Blu-ray Review: 'Alain Robbe-Grillet: Six Films 1963-1974'

The key scene in Alain Resnais and Alain Robbe-Grillet's cherished cinematic collaboration Last Year at Marienbad (1961) which was cut from the script was one of sexual violence, leaving the film with a lurking possibility of menace but nothing explicit to challenge its 'U' certificate. Sadism and particularly sexual sadism was to be a theme that Robbe-Grillet would increasingly explore in his solo efforts, but it would also put the handbrake on his reputation as an auteur - with many of his films unavailable due to this. This BFI collection of six of his beautifully remastered works comes as a timely corrective and will, for many, prove a revelation for one of the lesser-seen French directorial talents.

Robbe-Grillet had already made a name for himself as a prize-winning novelist with the successful 1953 surrealist detective novel The Erasers when he ventured relatively late in life into the world of cinema. While Last Year at Marienbad was being made, Robbe-Grillet was prepping his first film, The Immortal One (1963). Set in Istanbul and shot like a René Magritte painting come to life, The Immortal One tells the story of a man, N (played by Jacques Doniol-Valcroze), who is entranced by a mysterious woman, L (a fine Françoise Brion). Discovering a city that he may or may not be dreaming of/inventing, N is a Kafkaesque hero who instead of being oppressed by the forces of a callous bureaucracy finds himself confined in the grips of his own desires and their restless ineffability.

The Immortal One is as frustrating to the viewer as the voyeuristic pursuit of L is to N, but this is in no way a criticism. The camera moves to and from scenes and settings. A night time street scene is unnervingly empty and then suddenly crowded by people. Sound effects (gunshots, breaking glass, dogs growling) intrude from non-discernible sources; a sense of menace and threat lurks but - as with Kafka - the 'victim' is not necessarily innocent, having his own cruel needs. The plot is a spiralling dilemma with everything cleanly logical but nothing making any sense. This brilliant hypnotic ambivalence is somewhat damaged by the overenthusiastic subtitling. Robbe-Grillet's intention was to not subtitle the Turkish dialogue, keeping the uninitiated viewer among us in a state of linguistic limbo.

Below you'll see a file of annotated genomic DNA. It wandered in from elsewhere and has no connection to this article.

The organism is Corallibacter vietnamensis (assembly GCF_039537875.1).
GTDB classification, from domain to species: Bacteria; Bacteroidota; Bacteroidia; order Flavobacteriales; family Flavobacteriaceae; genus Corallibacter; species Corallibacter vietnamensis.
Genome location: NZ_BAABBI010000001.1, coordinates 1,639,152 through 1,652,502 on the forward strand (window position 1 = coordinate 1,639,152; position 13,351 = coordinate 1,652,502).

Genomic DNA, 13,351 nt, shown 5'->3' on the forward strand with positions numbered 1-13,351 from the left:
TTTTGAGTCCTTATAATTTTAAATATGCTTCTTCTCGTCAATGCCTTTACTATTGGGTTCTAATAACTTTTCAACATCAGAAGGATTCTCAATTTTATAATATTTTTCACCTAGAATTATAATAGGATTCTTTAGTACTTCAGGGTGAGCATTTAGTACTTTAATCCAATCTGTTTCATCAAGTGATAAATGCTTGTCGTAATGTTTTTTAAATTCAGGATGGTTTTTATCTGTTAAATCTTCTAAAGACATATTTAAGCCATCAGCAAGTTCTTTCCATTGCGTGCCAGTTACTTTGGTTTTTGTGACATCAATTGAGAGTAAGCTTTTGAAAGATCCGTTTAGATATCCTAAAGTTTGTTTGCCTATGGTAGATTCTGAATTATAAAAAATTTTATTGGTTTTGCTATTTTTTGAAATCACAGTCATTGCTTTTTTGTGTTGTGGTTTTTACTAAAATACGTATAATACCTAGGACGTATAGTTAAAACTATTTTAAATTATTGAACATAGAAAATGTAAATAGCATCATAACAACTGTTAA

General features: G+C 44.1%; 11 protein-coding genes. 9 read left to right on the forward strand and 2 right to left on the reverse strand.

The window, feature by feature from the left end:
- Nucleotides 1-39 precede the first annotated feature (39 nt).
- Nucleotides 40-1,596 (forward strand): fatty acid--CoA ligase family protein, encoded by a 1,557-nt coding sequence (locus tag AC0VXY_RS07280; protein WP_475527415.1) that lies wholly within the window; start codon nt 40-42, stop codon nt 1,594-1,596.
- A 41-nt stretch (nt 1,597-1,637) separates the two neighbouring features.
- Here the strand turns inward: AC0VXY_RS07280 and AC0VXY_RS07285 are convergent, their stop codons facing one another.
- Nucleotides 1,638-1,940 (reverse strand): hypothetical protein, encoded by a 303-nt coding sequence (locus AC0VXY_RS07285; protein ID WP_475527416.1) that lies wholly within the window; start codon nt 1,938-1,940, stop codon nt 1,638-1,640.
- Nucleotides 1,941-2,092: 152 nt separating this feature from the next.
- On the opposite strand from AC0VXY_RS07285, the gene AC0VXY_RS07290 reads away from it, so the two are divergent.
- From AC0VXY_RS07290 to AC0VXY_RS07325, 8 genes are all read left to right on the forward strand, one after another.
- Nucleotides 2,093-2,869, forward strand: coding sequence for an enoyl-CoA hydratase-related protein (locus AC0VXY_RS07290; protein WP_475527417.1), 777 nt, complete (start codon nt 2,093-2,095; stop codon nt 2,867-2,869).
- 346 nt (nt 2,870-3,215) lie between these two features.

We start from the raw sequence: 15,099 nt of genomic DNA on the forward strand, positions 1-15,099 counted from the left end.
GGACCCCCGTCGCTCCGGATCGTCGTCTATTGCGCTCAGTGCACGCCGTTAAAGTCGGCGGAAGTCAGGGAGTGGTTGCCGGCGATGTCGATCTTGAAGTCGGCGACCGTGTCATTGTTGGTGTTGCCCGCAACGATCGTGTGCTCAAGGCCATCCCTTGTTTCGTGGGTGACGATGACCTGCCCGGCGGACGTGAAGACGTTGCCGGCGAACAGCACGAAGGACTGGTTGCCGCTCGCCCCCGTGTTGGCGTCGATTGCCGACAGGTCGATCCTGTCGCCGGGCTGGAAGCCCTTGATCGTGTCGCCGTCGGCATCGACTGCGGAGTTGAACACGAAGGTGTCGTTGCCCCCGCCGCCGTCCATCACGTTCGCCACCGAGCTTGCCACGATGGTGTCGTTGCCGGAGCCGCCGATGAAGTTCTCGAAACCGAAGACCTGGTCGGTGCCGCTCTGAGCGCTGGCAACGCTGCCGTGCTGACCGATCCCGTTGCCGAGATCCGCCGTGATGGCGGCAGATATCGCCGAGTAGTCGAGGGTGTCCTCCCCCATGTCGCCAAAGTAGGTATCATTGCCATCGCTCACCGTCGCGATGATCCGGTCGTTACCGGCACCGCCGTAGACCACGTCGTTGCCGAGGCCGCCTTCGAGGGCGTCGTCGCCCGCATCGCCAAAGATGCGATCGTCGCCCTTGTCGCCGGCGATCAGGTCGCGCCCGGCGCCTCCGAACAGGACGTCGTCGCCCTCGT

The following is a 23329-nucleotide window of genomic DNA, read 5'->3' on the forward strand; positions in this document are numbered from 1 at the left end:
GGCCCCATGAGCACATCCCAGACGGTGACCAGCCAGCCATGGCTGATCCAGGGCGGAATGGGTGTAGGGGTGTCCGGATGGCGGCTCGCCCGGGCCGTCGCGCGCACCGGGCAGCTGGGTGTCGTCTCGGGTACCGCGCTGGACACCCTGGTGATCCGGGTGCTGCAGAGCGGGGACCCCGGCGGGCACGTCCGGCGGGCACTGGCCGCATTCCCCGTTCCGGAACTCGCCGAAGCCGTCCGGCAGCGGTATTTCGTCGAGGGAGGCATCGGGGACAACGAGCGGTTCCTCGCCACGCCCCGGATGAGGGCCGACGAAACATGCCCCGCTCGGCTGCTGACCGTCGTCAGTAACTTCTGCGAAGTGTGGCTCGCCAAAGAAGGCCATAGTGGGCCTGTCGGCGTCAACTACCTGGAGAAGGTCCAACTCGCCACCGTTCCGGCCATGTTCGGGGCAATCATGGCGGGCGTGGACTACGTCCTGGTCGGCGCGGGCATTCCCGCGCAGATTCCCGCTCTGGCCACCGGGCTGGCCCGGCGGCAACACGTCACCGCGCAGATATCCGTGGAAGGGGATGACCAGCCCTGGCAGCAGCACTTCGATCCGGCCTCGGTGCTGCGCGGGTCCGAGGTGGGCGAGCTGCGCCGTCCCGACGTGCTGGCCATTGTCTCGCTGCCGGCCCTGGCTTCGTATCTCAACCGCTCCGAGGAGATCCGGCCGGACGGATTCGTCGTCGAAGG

Robbe-Grillet's second film was also his most commercially successful. Trans-Europ-Express (1967) was to be the first in several collaborations with actor Jean-Louis Trintignant. The film has the cheeky feel of a Godard exercise in genre. Robbe-Grillet, with his wife and collaborator Catherine Robbe-Grillet and the producer, board the eponymous train and the director immediately latches onto the idea of making a film within. Trintignant plays Elias, a small-time crook with a penchant for sexual sadism. He buys a suitcase in order to run drugs (or diamonds?) from Paris to Antwerp. However, in order to be trusted by the criminals, he's set a series of tasks to test his worthiness. Aided by Eve (Marie-France Pisier), it quickly becomes apparent that the whole film is a series of games within games; impostures and scenarios played out with no ‘reality’ behind it. This is meta-cinema at its best, gleefully uncaring about its audience and the conventions it only momentarily takes seriously. However, behind the frivolity the darker elements of bondage and violence begin to emerge even more starkly and disturbingly, with the character of Eve a woman who seems bent on her own submission.